Masa (meaning dough in Spanish) is the main ingredient in corn tortillas.

Masa is the corn-based dough that is used to make tamales, sopes, empanadas, and many other Mexican and South/Central American recipes.

Masa harina – or dough flour - is not the same as cornmeal, which is rougher in texture (and not to be used as a substitute). The term “masa” means dough in Spanish, although it also refers to corn flour in many regions. To make the dried flour, corn kernels are first soaked in caustic limewater (calcium oxide) to release the outer skin. The remainder – called “nixtamal,” is rinsed, then dried and ground.


Corn flour – masa harina or instant masa - is stocked at many supermarkets, but may be less readily available in northern U.S states and internationally. Online retailers also stock this product.

Fresh masa (dough) is available at some Mexican markets or at local tortilla factories.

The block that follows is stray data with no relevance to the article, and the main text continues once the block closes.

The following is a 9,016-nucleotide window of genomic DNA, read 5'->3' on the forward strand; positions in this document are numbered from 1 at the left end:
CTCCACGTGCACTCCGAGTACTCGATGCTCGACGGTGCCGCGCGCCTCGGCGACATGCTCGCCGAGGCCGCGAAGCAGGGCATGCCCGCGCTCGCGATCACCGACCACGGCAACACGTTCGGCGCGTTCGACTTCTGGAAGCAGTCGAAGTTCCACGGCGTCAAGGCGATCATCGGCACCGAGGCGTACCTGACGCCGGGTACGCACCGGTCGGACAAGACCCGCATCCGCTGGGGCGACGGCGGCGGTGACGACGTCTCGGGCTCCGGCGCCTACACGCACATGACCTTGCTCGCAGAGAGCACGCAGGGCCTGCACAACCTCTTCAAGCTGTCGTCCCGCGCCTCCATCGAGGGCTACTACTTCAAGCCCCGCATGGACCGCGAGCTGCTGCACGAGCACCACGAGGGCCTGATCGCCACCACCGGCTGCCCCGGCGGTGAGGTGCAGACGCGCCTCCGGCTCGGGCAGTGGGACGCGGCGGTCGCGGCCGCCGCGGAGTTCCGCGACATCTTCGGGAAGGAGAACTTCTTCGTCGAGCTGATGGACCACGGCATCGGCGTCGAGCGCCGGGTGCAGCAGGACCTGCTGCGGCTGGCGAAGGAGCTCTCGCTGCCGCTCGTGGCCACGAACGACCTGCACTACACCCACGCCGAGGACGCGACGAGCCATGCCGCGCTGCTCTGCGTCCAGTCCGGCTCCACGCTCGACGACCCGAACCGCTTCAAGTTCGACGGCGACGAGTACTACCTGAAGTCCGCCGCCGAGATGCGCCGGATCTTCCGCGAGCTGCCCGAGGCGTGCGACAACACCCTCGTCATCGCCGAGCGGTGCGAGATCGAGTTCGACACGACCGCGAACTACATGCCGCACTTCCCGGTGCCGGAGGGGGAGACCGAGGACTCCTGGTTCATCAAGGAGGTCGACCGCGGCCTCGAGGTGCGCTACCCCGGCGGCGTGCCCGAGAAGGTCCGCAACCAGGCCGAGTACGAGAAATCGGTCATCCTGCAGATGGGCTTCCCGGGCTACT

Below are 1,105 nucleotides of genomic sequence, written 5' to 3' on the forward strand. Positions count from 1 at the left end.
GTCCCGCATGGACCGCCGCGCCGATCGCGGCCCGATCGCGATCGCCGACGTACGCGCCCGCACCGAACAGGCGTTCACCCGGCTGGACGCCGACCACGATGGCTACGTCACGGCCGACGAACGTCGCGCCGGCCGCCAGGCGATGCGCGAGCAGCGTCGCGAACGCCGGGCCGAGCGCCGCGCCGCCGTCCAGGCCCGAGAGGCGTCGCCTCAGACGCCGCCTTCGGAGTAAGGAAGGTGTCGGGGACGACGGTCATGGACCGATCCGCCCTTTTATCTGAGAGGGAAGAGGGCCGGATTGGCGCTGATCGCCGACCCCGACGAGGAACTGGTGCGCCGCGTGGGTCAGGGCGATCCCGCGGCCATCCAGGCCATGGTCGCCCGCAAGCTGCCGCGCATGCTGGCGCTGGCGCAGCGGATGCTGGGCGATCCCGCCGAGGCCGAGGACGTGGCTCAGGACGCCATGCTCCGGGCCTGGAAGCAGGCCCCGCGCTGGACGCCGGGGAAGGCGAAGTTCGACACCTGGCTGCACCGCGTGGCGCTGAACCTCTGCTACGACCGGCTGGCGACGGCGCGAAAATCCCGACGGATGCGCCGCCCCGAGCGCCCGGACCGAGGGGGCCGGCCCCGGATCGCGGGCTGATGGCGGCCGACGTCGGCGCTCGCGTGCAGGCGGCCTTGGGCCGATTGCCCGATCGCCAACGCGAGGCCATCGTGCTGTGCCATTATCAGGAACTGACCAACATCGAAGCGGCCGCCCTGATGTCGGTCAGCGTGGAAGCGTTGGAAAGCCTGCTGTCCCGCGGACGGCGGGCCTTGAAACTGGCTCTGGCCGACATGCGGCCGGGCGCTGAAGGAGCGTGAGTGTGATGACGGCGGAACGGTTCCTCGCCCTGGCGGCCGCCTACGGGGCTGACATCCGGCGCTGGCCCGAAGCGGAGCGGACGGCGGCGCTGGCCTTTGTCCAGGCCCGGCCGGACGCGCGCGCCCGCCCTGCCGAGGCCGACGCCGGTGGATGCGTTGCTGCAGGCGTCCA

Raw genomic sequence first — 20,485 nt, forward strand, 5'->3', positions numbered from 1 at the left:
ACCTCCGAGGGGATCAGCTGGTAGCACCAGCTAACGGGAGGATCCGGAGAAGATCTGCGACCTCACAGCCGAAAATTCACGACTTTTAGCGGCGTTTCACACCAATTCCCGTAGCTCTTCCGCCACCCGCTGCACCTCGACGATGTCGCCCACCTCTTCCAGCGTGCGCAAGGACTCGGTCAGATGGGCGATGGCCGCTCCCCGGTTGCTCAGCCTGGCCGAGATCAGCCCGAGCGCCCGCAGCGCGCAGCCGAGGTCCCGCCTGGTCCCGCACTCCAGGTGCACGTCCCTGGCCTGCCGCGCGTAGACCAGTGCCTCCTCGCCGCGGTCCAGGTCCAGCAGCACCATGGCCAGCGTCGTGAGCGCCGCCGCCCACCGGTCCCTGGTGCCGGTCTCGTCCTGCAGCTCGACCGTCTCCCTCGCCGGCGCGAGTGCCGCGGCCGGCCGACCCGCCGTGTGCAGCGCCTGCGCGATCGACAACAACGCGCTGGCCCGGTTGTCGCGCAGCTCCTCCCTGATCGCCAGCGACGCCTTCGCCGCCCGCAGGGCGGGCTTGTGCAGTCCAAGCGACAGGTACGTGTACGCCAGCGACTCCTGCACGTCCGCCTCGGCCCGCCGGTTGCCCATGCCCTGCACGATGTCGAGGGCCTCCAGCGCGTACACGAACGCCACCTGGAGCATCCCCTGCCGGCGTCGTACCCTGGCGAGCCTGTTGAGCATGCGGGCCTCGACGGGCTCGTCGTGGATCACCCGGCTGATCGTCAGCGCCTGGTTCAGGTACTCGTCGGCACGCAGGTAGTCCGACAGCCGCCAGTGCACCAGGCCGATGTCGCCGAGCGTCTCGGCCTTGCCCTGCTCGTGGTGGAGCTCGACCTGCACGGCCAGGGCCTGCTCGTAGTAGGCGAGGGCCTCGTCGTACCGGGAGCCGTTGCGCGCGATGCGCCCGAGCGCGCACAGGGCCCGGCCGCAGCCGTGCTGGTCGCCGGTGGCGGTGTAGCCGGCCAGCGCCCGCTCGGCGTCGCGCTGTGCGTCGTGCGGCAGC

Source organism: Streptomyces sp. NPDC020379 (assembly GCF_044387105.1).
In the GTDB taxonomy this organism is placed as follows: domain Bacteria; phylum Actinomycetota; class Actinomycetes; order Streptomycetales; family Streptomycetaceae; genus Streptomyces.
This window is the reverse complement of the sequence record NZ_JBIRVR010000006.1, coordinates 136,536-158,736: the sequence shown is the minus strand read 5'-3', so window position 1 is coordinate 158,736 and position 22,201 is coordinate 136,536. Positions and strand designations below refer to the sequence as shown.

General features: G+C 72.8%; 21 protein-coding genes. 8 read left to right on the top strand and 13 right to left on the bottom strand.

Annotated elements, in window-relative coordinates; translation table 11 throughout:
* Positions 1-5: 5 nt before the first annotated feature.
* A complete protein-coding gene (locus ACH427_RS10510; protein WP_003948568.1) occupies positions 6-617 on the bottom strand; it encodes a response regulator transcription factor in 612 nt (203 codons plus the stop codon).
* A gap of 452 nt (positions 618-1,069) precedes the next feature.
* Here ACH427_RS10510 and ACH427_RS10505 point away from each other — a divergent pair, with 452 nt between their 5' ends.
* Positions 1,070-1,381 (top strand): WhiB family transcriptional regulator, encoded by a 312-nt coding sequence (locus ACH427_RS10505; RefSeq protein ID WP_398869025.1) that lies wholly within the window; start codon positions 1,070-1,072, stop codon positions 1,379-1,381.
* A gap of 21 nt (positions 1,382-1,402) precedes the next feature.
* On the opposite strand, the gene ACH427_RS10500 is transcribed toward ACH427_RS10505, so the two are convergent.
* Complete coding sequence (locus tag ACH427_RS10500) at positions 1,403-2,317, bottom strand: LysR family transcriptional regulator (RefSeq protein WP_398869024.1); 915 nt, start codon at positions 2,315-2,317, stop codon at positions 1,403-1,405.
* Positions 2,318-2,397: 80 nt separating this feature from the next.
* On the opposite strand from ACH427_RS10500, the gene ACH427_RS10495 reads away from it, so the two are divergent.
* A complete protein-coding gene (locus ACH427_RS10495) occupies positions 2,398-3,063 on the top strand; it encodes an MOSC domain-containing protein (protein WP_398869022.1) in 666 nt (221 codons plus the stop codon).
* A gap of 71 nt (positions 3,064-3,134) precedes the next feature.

Storage Tips

Freshly made dough can be refrigerated overnight, but will begin to lose its elastic properties. Do not keep longer than three or four days.

Because making tamales is such a labor-intensive process, it is advisable to make the dough ahead of time and freeze it for up to one month.

Dry (masa harina) flour will remain fresh at least twelve months, if not longer, in a dry, tightly sealed package.

Usage Tips

When making dough, add chicken broth or stock instead of water for improved taste.

Some recipes may require lard as an ingredient in the dough. Use vegetable oil as a healthier alternative.

When pressing dough on a tortilla press, cover both sides of the ball with plastic wrap to prevent sticking.

When cooking corn tortillas, use a cast iron griddle for best results.

Masa harina is frequently used as a thickener in soups, sauces, and dessert drinks such as atole, which is thick like a milkshake.

Try one of our favorite masa recipes:
Chicken Enchilada Soup
Spicy Chorizo Rellenos
Shredded Pork Tamales